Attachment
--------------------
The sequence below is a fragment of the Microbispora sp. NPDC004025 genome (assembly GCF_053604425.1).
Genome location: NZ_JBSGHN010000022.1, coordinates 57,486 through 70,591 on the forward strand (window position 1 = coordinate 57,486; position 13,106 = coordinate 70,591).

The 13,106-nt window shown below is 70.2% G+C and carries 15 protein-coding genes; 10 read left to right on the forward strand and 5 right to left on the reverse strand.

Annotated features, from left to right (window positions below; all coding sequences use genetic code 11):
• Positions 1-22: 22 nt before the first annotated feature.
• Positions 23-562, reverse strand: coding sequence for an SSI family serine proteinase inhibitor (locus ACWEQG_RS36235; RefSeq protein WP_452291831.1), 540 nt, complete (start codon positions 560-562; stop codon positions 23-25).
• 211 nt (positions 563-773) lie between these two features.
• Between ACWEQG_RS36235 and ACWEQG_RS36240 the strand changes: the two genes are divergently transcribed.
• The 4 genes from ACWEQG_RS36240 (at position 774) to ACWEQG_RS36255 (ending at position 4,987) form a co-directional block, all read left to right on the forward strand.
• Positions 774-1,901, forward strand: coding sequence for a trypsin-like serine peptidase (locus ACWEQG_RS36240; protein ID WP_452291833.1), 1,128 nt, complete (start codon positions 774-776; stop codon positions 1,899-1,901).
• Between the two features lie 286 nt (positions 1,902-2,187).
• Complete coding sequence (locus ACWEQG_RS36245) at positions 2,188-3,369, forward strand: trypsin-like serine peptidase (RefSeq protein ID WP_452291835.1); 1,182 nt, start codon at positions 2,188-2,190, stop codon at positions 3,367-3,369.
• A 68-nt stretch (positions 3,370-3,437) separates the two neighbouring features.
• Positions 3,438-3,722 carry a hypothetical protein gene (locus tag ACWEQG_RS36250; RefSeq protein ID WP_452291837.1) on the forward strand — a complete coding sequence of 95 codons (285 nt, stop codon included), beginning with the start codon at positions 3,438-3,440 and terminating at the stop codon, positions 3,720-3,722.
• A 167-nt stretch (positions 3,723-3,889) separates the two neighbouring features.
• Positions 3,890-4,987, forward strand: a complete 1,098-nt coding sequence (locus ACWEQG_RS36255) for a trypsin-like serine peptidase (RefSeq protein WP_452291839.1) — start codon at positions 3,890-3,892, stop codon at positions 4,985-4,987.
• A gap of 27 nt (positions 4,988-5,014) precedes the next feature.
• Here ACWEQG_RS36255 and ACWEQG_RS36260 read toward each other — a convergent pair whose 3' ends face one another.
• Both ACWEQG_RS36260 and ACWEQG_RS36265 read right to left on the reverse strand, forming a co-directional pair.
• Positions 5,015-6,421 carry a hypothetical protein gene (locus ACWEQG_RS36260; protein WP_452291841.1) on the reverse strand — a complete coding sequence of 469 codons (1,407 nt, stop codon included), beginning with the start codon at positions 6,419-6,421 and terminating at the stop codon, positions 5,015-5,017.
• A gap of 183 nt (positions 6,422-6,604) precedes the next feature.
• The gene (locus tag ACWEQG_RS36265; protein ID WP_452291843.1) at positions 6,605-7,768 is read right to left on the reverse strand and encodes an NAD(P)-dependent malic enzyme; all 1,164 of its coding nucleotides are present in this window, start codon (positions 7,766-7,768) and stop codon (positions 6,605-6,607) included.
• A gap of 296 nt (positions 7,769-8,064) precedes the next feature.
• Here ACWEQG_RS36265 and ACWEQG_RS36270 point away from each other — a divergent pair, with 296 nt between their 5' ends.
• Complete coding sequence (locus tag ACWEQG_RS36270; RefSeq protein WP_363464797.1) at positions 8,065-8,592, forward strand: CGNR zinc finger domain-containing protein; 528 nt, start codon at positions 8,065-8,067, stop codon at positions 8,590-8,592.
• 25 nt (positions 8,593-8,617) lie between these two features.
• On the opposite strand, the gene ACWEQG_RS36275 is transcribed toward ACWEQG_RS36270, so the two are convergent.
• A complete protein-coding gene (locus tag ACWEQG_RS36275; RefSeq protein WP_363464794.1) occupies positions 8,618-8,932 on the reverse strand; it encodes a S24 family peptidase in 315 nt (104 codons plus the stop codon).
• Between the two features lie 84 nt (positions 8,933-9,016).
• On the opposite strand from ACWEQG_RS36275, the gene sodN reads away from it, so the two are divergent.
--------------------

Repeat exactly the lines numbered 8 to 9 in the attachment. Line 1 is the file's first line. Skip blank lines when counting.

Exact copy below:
• Between ACWEQG_RS36235 and ACWEQG_RS36240 the strand changes: the two genes are divergently transcribed.
• The 4 genes from ACWEQG_RS36240 (at position 774) to ACWEQG_RS36255 (ending at position 4,987) form a co-directional block, all read left to right on the forward strand.